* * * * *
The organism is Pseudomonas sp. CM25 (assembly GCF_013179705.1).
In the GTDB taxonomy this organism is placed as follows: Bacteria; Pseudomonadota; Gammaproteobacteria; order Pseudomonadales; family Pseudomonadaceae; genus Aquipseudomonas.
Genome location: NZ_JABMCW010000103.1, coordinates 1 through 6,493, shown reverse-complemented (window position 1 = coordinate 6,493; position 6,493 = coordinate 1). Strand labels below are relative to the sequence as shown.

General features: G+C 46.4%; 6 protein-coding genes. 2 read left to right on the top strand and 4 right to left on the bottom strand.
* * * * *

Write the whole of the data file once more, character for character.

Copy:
The organism is Pseudomonas sp. CM25 (assembly GCF_013179705.1).
In the GTDB taxonomy this organism is placed as follows: Bacteria; Pseudomonadota; Gammaproteobacteria; order Pseudomonadales; family Pseudomonadaceae; genus Aquipseudomonas.
Genome location: NZ_JABMCW010000103.1, coordinates 1 through 6,493, shown reverse-complemented (window position 1 = coordinate 6,493; position 6,493 = coordinate 1). Strand labels below are relative to the sequence as shown.

General features: G+C 46.4%; 6 protein-coding genes. 2 read left to right on the top strand and 4 right to left on the bottom strand.